19 JUNE 1953, Page 14

Troilu — s and Cressida. By William Shakespeare. (0.U.D.S.) A STILL summer

evening, a leafy background, and the somnolent twittering of birds would seem a more appropriate setting for a rosy romance than for such a play as Troilus and Cressida, which was presented by the O.U.D.S. in the garden of St. John's College last week. Moreover, in spite of its warlike propensities, the play offers little scope for action, a-defect particularly evident when there is no decor and,the actors have to walk many yards in full view of the audience before they reach the stage. Few of them, indeed, succeeded in counteracting these disadvantages. Greeks and Trojans con- ducted their councils of war as dons might a boring college meeting. In the event, the over-dramatisation of some of the characters was, one must confess, rather refreshing. Patrick Kavanagh clearly enjoyed himself as the meddlesome P. andarus, Ajax was played with immense vocal and facial verve by Michael Pimbury, and sly scurrility was the essence. of Alan. Hockley's Thersites. Alasdair Milne and Sheila Grauc6b, on the other hand, played out their love scenes as Troilus and Cressida as they might have done their first emotional experience as undergraduates. Tl'e costtnnes and make-up were well chosen to present the contrast between Greek and Trojan.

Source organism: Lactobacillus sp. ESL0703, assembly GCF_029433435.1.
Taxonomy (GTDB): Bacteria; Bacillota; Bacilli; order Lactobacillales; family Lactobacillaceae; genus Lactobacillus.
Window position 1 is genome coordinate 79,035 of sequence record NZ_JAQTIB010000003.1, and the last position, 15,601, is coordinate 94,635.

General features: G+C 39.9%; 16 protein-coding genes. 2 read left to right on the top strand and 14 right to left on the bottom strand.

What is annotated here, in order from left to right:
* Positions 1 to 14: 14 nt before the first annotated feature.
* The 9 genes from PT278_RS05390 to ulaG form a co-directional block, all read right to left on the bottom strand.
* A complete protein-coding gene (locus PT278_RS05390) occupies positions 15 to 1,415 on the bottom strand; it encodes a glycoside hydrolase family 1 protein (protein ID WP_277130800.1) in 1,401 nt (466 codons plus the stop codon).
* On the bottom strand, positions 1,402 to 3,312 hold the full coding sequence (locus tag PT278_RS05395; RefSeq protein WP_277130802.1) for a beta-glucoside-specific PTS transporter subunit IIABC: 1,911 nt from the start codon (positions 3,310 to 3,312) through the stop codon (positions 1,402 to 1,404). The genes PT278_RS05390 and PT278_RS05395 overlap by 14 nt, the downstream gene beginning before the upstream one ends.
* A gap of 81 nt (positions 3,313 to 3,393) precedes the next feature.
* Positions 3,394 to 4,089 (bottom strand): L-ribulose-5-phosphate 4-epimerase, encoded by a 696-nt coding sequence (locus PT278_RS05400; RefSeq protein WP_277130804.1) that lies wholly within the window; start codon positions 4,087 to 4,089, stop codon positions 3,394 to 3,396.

E. C.